When she rose onto the stage, I got chills (which later turned out to be a fever), could barely believe that SHE was in front of me--well, far in front of me since I had a nosebleed seat. The Barbra sang and sang, bantered and flirted, reminding me of life-phases when I listened to her songs through my Sony Walkman. Almost forty years after Funny Girl, she's still kind of beautiful. And has perfect nails. She wore slimming long black jackets and skirt, pants and her signature straight blondish hair shimmered. Even her cleavage was resplendent. She glided in stilettos and took them off when she felt like it. In her rehearsed screw-up of a song, she swore in her fun, spontaneous way. The tired Bush-bashing somehow went over, except with the garrulous moron on the end of our row who booed her political talk. Barbra relayed her eating binge earlier that day, which was refreshing given how celebrities seem food-phobic. It was difficult not to be starry-eyed.

Definitely worth catching her tour and if you miss it, there'll be another one.

Tuesday, October 10, 2006

Vanished from Vanished...a haiku

Fox, too hot to die
Why you kill me off the show?
Oh, happy dagger!

Ugly Betty: Part Deux

She's So Lovely

It's refreshing to root for a gawky person, especially in movies like Napoleon Dynamite, Welcome to the Dollhouse, Revenge of the Nerds, Sixteen Candles, Mean Girls. Not only are ugly people an easy-to-love stereotype, they show the world the importance of having a big heart underneath the cellulite and acne scars. Ugly Betty is a welcome break from Hollywood beauty--which the above program shows us as the real ugly. Can't say it's the most amazing show I've ever seen, but loveable characters are rare and America Ferrara is a promising young actress.

What's more fun is to mock beautiful people's attempts to seem ugly in movies. Why not get a "real" ugly person to play an ugly character? Isn't that like having straight actors play gay characters?

Here's a list of pretty people who've pretended to be ugly:

Anne Hathaway in The Princess Diaries and The Devil Wears Prada: Sorry, but unless she's vomiting right in front of me, I can't ever see her as unattractive.
Susan Sarandon in The Witches of Eastwick, but then she has sex with Jack Nicholson who removes her glasses and volumizes her hair.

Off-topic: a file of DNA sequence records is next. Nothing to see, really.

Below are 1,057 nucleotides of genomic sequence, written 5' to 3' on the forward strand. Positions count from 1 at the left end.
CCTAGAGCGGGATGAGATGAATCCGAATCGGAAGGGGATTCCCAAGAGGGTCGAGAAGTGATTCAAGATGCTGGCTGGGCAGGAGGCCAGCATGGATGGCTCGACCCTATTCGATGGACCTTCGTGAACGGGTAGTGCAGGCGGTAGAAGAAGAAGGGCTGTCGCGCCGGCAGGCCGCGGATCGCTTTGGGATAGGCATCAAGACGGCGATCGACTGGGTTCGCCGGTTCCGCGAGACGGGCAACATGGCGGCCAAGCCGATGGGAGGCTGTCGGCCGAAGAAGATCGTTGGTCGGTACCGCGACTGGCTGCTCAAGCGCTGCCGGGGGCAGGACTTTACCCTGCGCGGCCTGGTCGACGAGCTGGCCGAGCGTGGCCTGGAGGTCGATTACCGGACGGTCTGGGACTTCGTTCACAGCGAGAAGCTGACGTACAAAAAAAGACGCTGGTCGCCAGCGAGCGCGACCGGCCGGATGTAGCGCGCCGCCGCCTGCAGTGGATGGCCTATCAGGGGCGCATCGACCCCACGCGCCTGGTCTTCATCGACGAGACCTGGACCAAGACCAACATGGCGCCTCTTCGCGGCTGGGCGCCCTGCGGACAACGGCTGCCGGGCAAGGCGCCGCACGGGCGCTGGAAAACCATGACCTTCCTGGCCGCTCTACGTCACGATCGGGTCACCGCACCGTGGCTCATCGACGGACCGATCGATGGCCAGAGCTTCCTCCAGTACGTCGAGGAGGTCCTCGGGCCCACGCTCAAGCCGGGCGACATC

Michelle Pfeiffer in Frankie and Johnny, until she blossoms under Al Pacino sweet, understated love.
Drew Barrymore in Never Been Kissed. Then the BMOC asks her to prom and the popular girls invite her into their clique. This forces Drew to wear tight shirts and finally show off her stellar rack.
Rachael Leigh Cook in She's All That. Loveliness concealed behind thick glasses and loose fitting smocks (brilliant artiste)...until she puts on a bikini and Freddie Prinze, Jr. notices her for the beauty she is deep inside.
Cher in Moonstruck: She snaps out of her homeliness when Nick Cage asks her to the opera.
Mel Gibson in The Man Without a Face: Seen as a touching piece showing Gibson's artistry but I think he made it to incite people into analyzing the irony of the title, revealing secret narcissism. Alas, now he is The Man Without a Clean Record.
Barbra Streisand in The Mirror Has Two Faces: She courts same hairstyle as Cher in Moonstruck until Jeff Bridges rejects her lusty advance. This makes her get revenge by exercising (and eating a carrot at the same time, which one does on a treadmill), highlighting her hair and dressing like her prostitute character in Nuts.
Charlize Theron in Monster: Okay, so she was kind of uggo.

Monday, October 09, 2006

Friends 4ever! Haiku

We're so friends again
North Korea with a bomb
That's next to France, right?

"Eat" at a bistro
(I'm so much thinner than her)
Photog, check me out

Better than ever
People starving makes me sad
Does my butt look big?

Sunday, October 08, 2006

Slugfest -- Haiku

Very hot right now
Please, no news on Iraq, 'kay?
'Coz I'm a actress

Wednesday, October 04, 2006

Star Sighting and Random News

In the elevator yesterday, I saw a shivering Molly, Heidi Klum's dog, who resides (temporarily?) nearby. She's sandy-haired, little and has adorable, twinkling brown eyes. Yes, I started shivering, too, since I was in the presence of a celebrity.

I didn't see it coming, but Vince and Jennifer split, according to US Magazine. You know who also split? Me and the 100$ I took out of the bank yesterday. I decided I need a new shirt, Altoids and takeout. But back to the point, how will Jennifer weather the pain of losing another man? How fun for her to be portrayed as the woman men leave.